Note: The following article appeared in the Kansas City Star newspaper:
BY SAM MCDOWELL
The Kansas City Star
A group of aspiring professional wrestlers gather inside an old, chilly warehouse and sit around a poker-turned-dining table, swapping stories. A couple of wrestling rings nearby — one of them from the 1950s — represent two blank canvases of opportunity for this batch of 20- and 30-somethings hoping to make it big.
They talk. They joke. They laugh.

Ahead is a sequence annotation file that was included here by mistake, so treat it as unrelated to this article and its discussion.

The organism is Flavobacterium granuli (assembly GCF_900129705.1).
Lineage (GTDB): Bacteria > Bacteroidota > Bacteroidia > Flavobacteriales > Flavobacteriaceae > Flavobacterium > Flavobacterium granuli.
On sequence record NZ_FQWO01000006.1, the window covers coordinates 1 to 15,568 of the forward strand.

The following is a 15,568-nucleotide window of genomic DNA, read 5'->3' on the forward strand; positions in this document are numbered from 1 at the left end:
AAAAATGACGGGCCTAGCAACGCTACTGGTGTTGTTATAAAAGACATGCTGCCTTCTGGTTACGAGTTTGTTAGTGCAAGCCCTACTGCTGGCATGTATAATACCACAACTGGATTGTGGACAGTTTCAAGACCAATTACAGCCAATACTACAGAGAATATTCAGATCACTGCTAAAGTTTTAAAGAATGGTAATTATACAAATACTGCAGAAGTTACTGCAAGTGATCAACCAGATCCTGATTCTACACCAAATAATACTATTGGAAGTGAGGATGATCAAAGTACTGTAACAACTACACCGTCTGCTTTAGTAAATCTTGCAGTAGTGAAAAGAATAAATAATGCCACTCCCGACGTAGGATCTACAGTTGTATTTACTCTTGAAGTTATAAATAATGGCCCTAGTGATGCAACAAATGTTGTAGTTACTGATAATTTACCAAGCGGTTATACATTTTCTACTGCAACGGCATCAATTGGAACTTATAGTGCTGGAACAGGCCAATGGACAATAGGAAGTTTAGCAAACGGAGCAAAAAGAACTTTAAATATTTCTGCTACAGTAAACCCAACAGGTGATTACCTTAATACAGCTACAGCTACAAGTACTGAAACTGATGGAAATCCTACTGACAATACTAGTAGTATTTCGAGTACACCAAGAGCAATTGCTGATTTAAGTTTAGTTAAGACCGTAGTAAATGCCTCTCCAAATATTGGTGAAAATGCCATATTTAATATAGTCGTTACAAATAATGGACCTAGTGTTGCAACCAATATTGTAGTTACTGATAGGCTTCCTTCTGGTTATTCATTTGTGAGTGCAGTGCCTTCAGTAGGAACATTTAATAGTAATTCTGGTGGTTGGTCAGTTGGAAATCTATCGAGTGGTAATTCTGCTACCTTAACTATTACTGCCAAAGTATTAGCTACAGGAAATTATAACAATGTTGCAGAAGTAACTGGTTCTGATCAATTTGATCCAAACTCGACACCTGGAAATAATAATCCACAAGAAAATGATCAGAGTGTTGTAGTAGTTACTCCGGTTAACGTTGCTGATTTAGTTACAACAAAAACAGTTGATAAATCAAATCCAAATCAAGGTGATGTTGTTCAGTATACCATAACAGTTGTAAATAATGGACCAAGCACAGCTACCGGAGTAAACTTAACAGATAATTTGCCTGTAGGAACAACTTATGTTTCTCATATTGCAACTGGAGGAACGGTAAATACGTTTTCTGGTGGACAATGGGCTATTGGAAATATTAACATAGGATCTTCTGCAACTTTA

Only a few moments after the noise begins to pick up, it reverses to a complete hush when one of the toughest son-of-a-you-know-whats to ever enter the ring opens the glass front door.
“There’s Harley,” one of them whispers to a visitor. “That’s the king.”
An eight-time National Wrestling Alliance champion, Harley Race glances toward the table of his wrestling academy pupils before limping into his office — a cramped space that doesn’t seem big enough for a burly man who once went by the name “King Harley” while working for Vince McMahon and his up-and-coming pro league, the World Wrestling Federation.